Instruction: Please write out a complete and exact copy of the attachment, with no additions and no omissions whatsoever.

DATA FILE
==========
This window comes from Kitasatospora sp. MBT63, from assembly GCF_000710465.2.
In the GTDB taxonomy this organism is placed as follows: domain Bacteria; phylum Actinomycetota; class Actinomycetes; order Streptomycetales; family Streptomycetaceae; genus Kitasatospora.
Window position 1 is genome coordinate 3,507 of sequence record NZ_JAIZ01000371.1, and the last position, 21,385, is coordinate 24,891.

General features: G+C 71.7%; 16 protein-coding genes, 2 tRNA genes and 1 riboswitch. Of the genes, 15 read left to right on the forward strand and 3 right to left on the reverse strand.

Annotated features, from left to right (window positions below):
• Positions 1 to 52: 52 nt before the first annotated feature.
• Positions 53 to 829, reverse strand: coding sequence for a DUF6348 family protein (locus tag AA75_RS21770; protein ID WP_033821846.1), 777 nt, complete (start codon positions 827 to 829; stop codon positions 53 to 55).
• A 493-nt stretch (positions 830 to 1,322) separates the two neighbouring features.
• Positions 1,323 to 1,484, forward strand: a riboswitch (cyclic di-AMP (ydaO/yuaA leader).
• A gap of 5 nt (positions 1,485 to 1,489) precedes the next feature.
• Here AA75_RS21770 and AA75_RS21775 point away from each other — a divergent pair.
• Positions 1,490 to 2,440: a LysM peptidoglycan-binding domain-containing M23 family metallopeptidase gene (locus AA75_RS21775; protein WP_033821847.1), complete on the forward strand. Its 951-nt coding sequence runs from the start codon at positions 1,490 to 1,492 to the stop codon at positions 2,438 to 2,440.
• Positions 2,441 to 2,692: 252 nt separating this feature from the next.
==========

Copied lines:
This window comes from Kitasatospora sp. MBT63, from assembly GCF_000710465.2.
In the GTDB taxonomy this organism is placed as follows: domain Bacteria; phylum Actinomycetota; class Actinomycetes; order Streptomycetales; family Streptomycetaceae; genus Kitasatospora.
Window position 1 is genome coordinate 3,507 of sequence record NZ_JAIZ01000371.1, and the last position, 21,385, is coordinate 24,891.

General features: G+C 71.7%; 16 protein-coding genes, 2 tRNA genes and 1 riboswitch. Of the genes, 15 read left to right on the forward strand and 3 right to left on the reverse strand.

Annotated features, from left to right (window positions below):
• Positions 1 to 52: 52 nt before the first annotated feature.
• Positions 53 to 829, reverse strand: coding sequence for a DUF6348 family protein (locus tag AA75_RS21770; protein ID WP_033821846.1), 777 nt, complete (start codon positions 827 to 829; stop codon positions 53 to 55).
• A 493-nt stretch (positions 830 to 1,322) separates the two neighbouring features.
• Positions 1,323 to 1,484, forward strand: a riboswitch (cyclic di-AMP (ydaO/yuaA leader).
• A gap of 5 nt (positions 1,485 to 1,489) precedes the next feature.
• Here AA75_RS21770 and AA75_RS21775 point away from each other — a divergent pair.
• Positions 1,490 to 2,440: a LysM peptidoglycan-binding domain-containing M23 family metallopeptidase gene (locus AA75_RS21775; protein WP_033821847.1), complete on the forward strand. Its 951-nt coding sequence runs from the start codon at positions 1,490 to 1,492 to the stop codon at positions 2,438 to 2,440.
• Positions 2,441 to 2,692: 252 nt separating this feature from the next.